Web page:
As seen on:

SMH Logo News Logo

Call 1300 303 181

Australia’s Best New Car News, Reviews and Buying Advice

How To Eat While Driving

Note bad choice of food - and not just from a health perspective!

Note bad choice of food – and not just from a health perspective!

This is an article that you would never find written in French.  Or, if you did, it would consist of only one word: Don’t.  There is a reason why French cars such as Citroens  don’t come with cup holders.  According to French thinking, food is to be savoured and given one’s full attention rather than wolfed down on the go while driving.  Well, there’s a lot to say for that point of view.  However, if you’ve got a busy schedule, you could very easily find yourself eating on the run behind the wheel.  In fact, if you’re doing a long drive or if you do a lot of running around, eating behind the wheel could actually make you a safer driver.  I know that when the old blood sugar is running a bit low, I tend to feel cranky and irritable, get clumsy and not think straight (no, I do not have Type 1 diabetes).  So having a bit of a nibble while doing the Mum’s Taxi thing is a real sanity saver, if not a life saver.

There is an art to eating while driving.  You want to be able to do it safely so you main focus of attention goes on the road.  You also want to be able to do it cleanly, without getting bits of sandwich filling all over the car.  Ideally, you also want to do it healthily.  So how?

Clever snack planning is the key.  You need to look out for something that doesn’t involve too much unwrapping or peeling, and something that can be stored on your lap or within easy reach so you can put it down between bites or whenever you need to use both hands (bench seats are great for this!).  You also want to avoid things that drip, spill, squish or come to bits.  Lastly, in at least a token gesture towards the French attitude towards food, it’s best to have something that’s not so special that it really deserves your full attention.

So what snacks are suitable for munching behind the wheel?  Here’s a small selection:

  • Shelled nuts in a packet (my go-to favourite driving snack)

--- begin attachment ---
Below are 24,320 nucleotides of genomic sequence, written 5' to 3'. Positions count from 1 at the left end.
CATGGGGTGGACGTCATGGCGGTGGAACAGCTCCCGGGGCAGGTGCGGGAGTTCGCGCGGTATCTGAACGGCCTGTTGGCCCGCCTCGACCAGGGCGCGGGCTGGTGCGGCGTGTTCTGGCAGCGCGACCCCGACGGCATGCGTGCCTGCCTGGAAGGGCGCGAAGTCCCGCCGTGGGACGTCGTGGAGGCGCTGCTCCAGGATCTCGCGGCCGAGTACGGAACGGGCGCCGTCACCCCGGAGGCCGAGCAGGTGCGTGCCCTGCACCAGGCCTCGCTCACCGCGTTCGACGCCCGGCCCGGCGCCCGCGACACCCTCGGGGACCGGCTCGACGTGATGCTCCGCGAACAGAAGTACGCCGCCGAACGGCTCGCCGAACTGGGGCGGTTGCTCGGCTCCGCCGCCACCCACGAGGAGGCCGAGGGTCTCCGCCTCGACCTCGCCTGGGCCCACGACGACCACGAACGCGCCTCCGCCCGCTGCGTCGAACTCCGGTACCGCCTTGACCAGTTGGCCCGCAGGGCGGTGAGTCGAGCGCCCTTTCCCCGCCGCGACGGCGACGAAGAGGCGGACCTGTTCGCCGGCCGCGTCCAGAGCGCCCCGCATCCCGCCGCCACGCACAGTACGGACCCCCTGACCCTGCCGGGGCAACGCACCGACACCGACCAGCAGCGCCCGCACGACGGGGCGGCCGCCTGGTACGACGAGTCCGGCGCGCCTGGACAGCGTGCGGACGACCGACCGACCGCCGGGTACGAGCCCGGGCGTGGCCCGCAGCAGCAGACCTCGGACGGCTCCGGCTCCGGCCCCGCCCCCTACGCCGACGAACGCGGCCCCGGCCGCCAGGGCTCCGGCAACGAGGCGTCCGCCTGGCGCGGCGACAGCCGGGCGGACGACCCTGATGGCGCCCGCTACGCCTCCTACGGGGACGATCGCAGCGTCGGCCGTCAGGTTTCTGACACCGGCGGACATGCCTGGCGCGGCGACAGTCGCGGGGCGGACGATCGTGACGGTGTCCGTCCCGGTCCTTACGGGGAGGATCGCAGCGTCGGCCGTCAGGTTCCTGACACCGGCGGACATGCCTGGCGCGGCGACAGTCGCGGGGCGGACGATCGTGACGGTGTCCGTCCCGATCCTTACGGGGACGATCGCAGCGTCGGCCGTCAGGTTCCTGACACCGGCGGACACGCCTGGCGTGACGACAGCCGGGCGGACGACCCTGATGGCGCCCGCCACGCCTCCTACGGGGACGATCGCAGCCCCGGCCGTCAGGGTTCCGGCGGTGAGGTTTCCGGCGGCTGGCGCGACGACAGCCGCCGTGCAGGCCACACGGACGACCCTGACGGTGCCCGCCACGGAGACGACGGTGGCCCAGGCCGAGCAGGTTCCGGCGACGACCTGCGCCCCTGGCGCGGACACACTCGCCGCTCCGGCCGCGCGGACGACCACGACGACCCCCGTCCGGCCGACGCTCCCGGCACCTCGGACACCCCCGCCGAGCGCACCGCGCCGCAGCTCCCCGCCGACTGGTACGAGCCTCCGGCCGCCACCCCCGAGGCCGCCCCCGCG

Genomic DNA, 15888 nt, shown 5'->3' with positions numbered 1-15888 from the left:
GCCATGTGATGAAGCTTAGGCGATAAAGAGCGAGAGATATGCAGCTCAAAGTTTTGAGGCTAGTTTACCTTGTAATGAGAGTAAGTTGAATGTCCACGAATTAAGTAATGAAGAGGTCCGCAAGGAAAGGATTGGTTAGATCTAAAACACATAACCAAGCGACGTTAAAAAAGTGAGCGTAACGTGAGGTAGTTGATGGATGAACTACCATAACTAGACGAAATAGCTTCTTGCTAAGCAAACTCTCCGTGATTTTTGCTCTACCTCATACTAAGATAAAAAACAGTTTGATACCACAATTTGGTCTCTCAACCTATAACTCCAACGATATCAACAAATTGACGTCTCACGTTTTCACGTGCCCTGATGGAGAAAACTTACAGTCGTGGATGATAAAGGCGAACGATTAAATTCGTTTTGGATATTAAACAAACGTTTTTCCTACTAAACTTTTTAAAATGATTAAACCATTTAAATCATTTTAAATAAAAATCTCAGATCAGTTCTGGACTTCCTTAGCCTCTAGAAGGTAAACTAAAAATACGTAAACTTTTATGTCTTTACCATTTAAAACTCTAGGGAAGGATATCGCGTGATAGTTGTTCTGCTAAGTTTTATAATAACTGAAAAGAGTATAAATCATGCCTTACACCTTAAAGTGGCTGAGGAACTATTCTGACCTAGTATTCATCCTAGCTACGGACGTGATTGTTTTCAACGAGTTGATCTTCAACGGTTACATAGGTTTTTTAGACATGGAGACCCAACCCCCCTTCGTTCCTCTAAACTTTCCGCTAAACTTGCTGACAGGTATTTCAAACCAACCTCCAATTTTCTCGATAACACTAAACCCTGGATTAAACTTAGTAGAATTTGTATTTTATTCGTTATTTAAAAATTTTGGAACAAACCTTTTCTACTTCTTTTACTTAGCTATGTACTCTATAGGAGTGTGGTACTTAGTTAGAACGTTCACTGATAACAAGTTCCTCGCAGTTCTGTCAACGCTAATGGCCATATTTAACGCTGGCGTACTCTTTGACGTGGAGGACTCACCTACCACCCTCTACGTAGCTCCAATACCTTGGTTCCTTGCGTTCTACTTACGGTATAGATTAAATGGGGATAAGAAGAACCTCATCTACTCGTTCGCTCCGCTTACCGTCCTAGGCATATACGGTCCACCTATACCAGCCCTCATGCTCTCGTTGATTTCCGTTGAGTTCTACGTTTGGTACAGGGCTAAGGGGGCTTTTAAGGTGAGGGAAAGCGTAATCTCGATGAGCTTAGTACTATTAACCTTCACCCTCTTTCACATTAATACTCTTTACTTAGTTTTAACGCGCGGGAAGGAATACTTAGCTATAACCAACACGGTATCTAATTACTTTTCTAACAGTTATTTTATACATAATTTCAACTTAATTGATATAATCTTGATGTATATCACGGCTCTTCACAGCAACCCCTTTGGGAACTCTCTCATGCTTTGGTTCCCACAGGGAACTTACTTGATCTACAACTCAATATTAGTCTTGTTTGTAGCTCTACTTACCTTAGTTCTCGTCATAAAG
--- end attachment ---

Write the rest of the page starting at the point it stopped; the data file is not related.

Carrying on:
• Dried fruit
  • Fresh fruit that can be just bitten into and isn’t too drippy.  Apples are good.
  • Chocolate bar
  • Beef jerky
  • Fresh vegetables such as cherry tomatoes or carrot sticks
  • Crackers and biscuits
  • Unwrapped sweets such as marshmallows (if you have to!)

Things to avoid include:

  • Meat pies – hot gravy spilling onto fingers and laps make for a major distraction
  • Very full sandwiches with lots of filling
  • Sushi (although if it’s well made so it doesn’t fall to bits and you have the carton handy on your lap you can get away with it – and I think sushi merits your full attention)
  • Anything that requires a fork, spoon or chopsticks
  • Burgers
  • Anything you’re allergic to
  • Individually wrapped sweets

The technique for eating in the car while driving is as follows:

Step 1: Put self in driver’s seat, put on seat belt and place snack on lap or bench seat, or arrange it in a paper cup in the cupholder. Open packets or pick plastic stickers off as needed.

Step 2:  Take first mouthful and start ignition.  Put snack back.  Back out drive, etc.

Step 3: During quiet moment of driving (low traffic, straight road, waiting at the lights), grab another bite and put snack down on lap.

Step 4: Put hands back on wheel and/or gear lever and continue driving while chewing mouthful thoroughly.  If you have to do anything more complicated than drive in a straight line, keep both hands on the wheel and off the snack (carrot sticks may be left in the mouth like a healthy cigar equivalent during hairy manoeuvres).

Step 5: Repeat Steps 3 and 4 as needed.

Don’t forget to remove apple cores, apricot pips and empty packets from the car at the end of your drive!

Safe and happy driving,